Unfaithful Wives by Orrie Hitt (Beacon Books #126, 1958)

Posted in Beacon Books, crime noir, noir fiction, Orrie Hitt, Vintage Sleaze Paperbacks on January 21, 2011 by vintagesleazepaperbacks

An excellent Hitt novel from early in his career — in 1958, he published, with Beacon,a number of sleazecore gams: Pushover, Sucker, Sheba, The Promoters, Wayward Girl, and this one. (Others, like Hot Cargo, which seemed to be composed with a co-writer, were not as good.)

Unfaithful Wives is a multi-character story. At first, we wondered if this was an actual Hitt-penned book, perhaps a collaboration, because it has 26 short chapters rather than Hitt’s usual 13-14 5,000-word chapters. The writing style is pure Hitt, however.

The tone reminded us of a famous book about the same era and problems, Revolution Road — the failure of the American Dream in the 1950s, the ruse that marriage leads to happiness, that mundane work trumps chasing your dream. All the characters in this dark novel are sour, depressed, lost and in pain for dreams never realized.

Fred is a regional grocery sales rep who hates the woman he’s married to, Rita. He has affairs. One woman, Sharon, that he just left is later murdered and the police finger him for it.  Rita wants to run away with the man she is having an affair with, Norman, a penniless jazz musician. Rita takes out the $8,000 from the bank her husband was saving and talks Norman into running away with her, but he dupes her and takes the eight grand to run away with the woman he’s in love with, June, and June has her own agenda. An angry young man, pissed that the world never works in his favor, killed Sharon, because he sees her as a worthless slut.  Two other women come into Fred’s sphere: Della, a sexy act singer in a hotel bar that gets duped by a man who claims he can take her to Hollywood and be on TV, and June, the widow of an old army friend of Fred’s…meanwhile, Rita finds a way to get him pinned for the murder and get back at Norman for deserting her, only to meet her own karmic end…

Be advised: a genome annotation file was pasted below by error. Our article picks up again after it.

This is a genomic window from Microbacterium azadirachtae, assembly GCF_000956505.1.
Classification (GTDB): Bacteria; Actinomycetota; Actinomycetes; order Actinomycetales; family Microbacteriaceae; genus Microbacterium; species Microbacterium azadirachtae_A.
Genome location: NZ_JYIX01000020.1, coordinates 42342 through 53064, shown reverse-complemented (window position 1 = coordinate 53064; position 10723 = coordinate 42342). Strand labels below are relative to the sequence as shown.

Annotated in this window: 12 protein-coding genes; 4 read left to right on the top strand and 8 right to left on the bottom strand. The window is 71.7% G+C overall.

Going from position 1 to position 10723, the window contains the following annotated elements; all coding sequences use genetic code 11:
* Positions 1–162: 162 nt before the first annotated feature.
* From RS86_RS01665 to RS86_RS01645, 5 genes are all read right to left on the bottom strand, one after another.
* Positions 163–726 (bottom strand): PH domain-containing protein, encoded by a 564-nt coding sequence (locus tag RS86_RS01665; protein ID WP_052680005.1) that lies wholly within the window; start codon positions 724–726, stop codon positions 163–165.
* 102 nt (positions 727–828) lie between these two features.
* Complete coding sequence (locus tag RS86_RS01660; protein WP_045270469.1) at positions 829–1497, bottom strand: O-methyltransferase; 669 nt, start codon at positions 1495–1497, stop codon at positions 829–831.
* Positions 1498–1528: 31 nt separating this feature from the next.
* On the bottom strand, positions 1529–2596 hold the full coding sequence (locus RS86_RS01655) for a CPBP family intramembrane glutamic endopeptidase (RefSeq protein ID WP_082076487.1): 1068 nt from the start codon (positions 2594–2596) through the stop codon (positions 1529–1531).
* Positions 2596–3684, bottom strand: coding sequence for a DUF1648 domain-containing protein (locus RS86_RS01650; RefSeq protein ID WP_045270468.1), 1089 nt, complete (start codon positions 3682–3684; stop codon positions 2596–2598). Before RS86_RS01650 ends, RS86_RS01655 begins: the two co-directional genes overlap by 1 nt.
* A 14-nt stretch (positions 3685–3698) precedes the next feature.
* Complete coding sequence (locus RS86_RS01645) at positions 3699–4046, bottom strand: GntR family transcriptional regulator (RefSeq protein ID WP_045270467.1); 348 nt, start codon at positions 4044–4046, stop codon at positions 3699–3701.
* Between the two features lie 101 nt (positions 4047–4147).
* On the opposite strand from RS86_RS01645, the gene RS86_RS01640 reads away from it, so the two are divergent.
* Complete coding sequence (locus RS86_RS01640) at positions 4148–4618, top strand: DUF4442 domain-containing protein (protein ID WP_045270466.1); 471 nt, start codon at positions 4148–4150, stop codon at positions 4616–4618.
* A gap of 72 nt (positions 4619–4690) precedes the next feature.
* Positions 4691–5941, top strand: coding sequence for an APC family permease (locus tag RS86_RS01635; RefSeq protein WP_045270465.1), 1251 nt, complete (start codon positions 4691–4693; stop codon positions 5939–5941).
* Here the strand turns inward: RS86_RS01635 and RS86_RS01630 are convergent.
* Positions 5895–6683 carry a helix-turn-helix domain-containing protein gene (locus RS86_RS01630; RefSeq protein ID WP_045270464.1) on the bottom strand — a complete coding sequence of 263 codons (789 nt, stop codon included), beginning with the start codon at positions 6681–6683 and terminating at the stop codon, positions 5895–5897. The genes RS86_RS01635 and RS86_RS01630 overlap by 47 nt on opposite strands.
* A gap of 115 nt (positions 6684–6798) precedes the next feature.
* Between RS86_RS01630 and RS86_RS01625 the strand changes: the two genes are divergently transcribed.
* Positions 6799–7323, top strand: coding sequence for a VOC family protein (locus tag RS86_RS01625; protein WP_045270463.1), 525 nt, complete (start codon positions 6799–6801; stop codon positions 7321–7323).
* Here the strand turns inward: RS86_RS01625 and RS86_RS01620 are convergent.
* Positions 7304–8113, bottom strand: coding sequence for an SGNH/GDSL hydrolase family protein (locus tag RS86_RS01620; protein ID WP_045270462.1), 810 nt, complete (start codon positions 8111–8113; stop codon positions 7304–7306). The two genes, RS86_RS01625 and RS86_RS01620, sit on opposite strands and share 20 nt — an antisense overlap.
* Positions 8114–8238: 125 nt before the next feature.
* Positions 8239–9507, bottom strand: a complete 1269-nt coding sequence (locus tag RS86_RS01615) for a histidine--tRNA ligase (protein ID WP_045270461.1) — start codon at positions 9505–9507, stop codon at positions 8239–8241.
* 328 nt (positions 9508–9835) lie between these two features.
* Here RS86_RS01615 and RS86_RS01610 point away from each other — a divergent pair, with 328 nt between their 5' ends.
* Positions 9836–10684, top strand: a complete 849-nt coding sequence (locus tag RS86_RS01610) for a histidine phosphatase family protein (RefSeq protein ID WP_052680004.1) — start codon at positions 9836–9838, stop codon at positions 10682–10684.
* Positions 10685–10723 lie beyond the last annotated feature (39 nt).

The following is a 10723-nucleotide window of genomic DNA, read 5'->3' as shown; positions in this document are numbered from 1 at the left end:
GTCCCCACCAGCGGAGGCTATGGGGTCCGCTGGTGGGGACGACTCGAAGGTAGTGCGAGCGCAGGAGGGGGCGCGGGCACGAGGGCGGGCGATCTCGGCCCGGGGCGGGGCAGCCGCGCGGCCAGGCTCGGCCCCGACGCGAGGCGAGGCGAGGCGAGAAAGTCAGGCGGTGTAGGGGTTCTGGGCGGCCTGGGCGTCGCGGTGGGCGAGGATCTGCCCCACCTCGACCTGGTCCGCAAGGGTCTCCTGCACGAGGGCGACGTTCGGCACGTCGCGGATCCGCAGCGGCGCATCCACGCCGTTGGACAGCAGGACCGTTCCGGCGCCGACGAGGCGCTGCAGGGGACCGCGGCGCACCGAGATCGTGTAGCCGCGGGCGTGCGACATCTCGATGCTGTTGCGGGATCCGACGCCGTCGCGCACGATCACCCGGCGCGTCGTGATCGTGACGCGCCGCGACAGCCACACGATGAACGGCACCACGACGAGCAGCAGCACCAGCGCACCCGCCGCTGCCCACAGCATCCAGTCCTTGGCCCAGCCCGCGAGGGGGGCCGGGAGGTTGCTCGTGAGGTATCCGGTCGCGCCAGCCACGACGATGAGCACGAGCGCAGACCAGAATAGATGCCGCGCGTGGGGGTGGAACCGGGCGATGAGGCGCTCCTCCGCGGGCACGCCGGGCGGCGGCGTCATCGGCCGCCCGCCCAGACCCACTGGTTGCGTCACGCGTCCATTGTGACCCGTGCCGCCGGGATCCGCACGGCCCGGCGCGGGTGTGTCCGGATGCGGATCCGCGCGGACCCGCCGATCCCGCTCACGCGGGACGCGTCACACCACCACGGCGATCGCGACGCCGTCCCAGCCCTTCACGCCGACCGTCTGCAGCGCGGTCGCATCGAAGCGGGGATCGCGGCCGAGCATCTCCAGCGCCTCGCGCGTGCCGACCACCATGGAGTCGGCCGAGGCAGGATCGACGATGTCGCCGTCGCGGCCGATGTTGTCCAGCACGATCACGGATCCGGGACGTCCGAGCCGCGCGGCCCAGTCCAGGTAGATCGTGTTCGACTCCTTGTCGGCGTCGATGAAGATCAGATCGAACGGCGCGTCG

The back cover states: “One slut deserves another.” A bit misleading, or all the characters sluts? There’s only one unfaithful wife here.

Like all multi-character narratives, we never spend enough time with any one character to get to know them or care for them, or hate them, so the story relies on choices made by one that can affect all.

A bit different from Hitt’s usual type of books, this makes for a refreshing read of the dead pulp author.

Honey Gal by Charles Willeford (Beacon Books #160, 1955)

Posted in Beacon Books, noir fiction, pulp fiction, Vintage Sleaze Paperbacks with tags , , , , on January 8, 2011 by vintagesleazepaperbacks